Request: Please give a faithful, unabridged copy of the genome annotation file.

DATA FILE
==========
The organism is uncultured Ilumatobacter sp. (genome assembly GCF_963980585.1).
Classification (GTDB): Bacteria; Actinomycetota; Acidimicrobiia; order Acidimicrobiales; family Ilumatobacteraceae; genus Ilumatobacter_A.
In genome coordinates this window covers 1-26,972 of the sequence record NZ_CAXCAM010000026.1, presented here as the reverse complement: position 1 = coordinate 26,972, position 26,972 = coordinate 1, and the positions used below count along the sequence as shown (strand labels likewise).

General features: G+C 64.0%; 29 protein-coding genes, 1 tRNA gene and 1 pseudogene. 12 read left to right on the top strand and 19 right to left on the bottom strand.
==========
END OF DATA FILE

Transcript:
The organism is uncultured Ilumatobacter sp. (genome assembly GCF_963980585.1).
Classification (GTDB): Bacteria; Actinomycetota; Acidimicrobiia; order Acidimicrobiales; family Ilumatobacteraceae; genus Ilumatobacter_A.
In genome coordinates this window covers 1-26,972 of the sequence record NZ_CAXCAM010000026.1, presented here as the reverse complement: position 1 = coordinate 26,972, position 26,972 = coordinate 1, and the positions used below count along the sequence as shown (strand labels likewise).

General features: G+C 64.0%; 29 protein-coding genes, 1 tRNA gene and 1 pseudogene. 12 read left to right on the top strand and 19 right to left on the bottom strand.